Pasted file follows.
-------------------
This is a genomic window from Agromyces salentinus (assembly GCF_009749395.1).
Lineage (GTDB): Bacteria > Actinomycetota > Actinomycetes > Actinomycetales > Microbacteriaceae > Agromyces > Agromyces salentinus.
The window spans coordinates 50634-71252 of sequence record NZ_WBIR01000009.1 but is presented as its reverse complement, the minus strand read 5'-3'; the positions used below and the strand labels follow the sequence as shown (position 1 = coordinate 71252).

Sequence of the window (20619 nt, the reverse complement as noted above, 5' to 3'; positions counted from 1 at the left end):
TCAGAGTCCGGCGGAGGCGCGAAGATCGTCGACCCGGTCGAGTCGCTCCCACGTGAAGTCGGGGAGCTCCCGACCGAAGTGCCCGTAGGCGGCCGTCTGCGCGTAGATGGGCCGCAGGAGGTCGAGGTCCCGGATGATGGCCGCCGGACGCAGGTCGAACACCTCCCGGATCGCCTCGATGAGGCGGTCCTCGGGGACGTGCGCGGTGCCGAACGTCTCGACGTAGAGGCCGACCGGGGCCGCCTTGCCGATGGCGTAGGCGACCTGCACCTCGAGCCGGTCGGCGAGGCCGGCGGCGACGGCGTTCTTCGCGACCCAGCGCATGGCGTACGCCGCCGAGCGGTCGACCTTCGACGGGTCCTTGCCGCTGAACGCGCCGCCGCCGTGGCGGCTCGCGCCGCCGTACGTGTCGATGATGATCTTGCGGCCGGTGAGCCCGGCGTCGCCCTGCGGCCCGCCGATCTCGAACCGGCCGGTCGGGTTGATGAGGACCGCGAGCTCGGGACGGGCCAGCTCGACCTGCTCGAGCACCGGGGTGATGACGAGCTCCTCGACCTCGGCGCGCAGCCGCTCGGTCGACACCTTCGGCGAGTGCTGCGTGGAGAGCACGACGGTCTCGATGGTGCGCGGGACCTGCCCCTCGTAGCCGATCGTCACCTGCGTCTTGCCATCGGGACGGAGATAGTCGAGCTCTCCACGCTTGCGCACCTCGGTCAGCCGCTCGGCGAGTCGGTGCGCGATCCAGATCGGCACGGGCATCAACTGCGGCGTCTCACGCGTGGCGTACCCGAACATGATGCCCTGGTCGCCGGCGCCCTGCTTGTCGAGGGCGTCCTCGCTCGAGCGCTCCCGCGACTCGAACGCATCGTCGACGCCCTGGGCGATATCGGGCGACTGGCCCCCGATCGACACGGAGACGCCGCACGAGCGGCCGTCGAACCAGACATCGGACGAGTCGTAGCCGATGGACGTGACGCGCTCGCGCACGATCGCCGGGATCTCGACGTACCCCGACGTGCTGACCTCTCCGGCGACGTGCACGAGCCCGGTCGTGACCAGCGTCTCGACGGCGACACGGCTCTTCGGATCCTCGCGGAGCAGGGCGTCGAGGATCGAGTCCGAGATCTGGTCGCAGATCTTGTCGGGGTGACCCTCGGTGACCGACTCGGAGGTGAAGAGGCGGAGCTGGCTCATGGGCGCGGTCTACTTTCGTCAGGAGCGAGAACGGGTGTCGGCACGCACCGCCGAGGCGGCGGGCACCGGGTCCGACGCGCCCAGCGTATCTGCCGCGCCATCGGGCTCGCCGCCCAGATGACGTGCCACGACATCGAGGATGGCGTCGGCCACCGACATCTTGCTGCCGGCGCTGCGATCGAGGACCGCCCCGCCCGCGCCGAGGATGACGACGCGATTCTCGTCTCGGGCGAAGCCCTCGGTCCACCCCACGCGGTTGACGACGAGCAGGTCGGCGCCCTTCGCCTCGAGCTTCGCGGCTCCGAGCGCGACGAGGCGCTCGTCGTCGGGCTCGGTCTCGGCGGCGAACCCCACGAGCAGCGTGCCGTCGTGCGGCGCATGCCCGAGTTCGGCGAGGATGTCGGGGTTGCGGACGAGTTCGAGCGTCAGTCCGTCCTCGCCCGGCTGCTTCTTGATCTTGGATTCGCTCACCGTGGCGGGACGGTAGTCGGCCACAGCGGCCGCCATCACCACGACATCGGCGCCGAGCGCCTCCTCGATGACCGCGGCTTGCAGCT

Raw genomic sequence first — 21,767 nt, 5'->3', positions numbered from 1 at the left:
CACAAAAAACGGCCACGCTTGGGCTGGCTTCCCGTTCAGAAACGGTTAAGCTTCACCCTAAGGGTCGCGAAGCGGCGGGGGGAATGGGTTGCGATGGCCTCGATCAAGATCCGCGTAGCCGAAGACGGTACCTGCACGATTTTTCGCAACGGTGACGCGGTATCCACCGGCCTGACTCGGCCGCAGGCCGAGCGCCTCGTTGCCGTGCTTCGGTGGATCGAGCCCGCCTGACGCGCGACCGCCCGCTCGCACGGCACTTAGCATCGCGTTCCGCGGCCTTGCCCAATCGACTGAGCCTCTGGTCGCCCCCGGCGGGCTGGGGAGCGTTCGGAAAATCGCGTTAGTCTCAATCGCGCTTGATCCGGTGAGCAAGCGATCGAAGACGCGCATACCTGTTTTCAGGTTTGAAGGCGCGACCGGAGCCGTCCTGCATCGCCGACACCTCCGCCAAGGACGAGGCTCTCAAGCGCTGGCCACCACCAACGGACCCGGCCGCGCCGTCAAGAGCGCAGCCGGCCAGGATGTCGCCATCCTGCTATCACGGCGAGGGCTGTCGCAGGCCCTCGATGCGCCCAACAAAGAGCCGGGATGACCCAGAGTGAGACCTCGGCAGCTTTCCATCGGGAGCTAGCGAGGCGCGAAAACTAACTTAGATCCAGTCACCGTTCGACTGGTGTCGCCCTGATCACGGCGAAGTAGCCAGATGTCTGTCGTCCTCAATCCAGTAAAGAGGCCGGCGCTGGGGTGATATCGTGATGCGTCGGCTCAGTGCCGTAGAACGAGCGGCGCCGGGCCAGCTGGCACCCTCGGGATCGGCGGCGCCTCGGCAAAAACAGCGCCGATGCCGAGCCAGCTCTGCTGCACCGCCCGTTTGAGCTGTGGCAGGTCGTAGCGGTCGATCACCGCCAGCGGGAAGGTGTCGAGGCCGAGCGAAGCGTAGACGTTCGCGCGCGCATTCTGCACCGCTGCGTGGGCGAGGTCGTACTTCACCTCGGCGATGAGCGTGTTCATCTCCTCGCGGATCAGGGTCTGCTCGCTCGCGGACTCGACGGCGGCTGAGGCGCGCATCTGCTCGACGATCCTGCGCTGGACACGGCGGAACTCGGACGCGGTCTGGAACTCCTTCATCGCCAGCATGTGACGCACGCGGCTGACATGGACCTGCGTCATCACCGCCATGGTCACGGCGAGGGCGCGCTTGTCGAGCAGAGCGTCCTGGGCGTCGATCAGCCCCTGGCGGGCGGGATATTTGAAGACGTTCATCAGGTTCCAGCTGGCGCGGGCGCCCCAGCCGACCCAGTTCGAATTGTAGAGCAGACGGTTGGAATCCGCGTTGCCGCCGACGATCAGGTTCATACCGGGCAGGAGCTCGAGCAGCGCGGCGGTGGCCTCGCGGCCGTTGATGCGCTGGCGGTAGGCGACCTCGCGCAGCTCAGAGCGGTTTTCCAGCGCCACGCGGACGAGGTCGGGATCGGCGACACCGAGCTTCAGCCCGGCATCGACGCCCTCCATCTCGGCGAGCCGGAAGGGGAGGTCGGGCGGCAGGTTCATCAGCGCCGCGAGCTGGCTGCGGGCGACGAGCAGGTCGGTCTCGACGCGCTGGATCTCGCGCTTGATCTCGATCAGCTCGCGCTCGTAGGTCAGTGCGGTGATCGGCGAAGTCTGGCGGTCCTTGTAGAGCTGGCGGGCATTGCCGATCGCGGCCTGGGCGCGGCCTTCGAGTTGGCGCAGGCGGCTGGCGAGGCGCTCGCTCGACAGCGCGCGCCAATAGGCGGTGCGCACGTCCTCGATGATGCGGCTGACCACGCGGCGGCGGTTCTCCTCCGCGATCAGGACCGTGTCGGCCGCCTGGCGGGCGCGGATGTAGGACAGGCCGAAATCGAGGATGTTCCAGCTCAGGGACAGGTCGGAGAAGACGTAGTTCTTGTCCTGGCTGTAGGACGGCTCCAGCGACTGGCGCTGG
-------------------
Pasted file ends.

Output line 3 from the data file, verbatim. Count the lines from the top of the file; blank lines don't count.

The window spans coordinates 50634-71252 of sequence record NZ_WBIR01000009.1 but is presented as its reverse complement, the minus strand read 5'-3'; the positions used below and the strand labels follow the sequence as shown (position 1 = coordinate 71252).